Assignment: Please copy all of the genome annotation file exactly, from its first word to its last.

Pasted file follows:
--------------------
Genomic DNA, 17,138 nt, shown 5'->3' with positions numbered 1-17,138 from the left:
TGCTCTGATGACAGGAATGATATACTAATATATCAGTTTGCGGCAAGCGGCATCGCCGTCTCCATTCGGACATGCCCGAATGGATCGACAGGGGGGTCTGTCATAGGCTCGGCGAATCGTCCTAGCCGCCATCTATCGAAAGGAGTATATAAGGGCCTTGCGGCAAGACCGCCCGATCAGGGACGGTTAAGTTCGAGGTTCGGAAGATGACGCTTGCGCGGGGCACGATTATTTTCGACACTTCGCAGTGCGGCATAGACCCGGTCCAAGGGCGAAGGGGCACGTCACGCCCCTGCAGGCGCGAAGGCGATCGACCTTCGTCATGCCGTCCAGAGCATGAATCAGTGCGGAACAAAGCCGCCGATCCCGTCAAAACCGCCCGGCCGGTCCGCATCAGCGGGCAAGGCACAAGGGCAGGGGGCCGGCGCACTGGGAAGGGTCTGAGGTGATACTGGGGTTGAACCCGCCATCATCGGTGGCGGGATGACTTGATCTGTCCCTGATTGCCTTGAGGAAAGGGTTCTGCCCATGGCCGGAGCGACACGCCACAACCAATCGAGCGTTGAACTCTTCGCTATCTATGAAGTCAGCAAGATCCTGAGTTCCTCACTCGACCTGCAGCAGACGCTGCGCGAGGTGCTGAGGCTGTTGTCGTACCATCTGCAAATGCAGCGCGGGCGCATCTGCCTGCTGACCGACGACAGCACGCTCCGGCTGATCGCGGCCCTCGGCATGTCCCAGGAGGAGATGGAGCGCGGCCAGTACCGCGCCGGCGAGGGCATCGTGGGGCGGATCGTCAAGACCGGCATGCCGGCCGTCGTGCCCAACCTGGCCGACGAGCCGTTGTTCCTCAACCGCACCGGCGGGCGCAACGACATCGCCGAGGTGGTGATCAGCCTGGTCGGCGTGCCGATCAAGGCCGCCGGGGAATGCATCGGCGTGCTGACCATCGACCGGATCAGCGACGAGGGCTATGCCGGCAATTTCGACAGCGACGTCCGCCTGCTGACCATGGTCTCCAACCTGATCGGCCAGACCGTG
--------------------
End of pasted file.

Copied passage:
Genomic DNA, 17,138 nt, shown 5'->3' with positions numbered 1-17,138 from the left:
TGCTCTGATGACAGGAATGATATACTAATATATCAGTTTGCGGCAAGCGGCATCGCCGTCTCCATTCGGACATGCCCGAATGGATCGACAGGGGGGTCTGTCATAGGCTCGGCGAATCGTCCTAGCCGCCATCTATCGAAAGGAGTATATAAGGGCCTTGCGGCAAGACCGCCCGATCAGGGACGGTTAAGTTCGAGGTTCGGAAGATGACGCTTGCGCGGGGCACGATTATTTTCGACACTTCGCAGTGCGGCATAGACCCGGTCCAAGGGCGAAGGGGCACGTCACGCCCCTGCAGGCGCGAAGGCGATCGACCTTCGTCATGCCGTCCAGAGCATGAATCAGTGCGGAACAAAGCCGCCGATCCCGTCAAAACCGCCCGGCCGGTCCGCATCAGCGGGCAAGGCACAAGGGCAGGGGGCCGGCGCACTGGGAAGGGTCTGAGGTGATACTGGGGTTGAACCCGCCATCATCGGTGGCGGGATGACTTGATCTGTCCCTGATTGCCTTGAGGAAAGGGTTCTGCCCATGGCCGGAGCGACACGCCACAACCAATCGAGCGTTGAACTCTTCGCTATCTATGAAGTCAGCAAGATCCTGAGTTCCTCACTCGACCTGCAGCAGACGCTGCGCGAGGTGCTGAGGCTGTTGTCGTACCATCTGCAAATGCAGCGCGGGCGCATCTGCCTGCTGACCGACGACAGCACGCTCCGGCTGATCGCGGCCCTCGGCATGTCCCAGGAGGAGATGGAGCGCGGCCAGTACCGCGCCGGCGAGGGCATCGTGGGGCGGATCGTCAAGACCGGCATGCCGGCCGTCGTGCCCAACCTGGCCGACGAGCCGTTGTTCCTCAACCGCACCGGCGGGCGCAACGACATCGCCGAGGTGGTGATCAGCCTGGTCGGCGTGCCGATCAAGGCCGCCGGGGAATGCATCGGCGTGCTGACCATCGACCGGATCAGCGACGAGGGCTATGCCGGCAATTTCGACAGCGACGTCCGCCTGCTGACCATGGTCTCCAACCTGATCGGCCAGACCGTG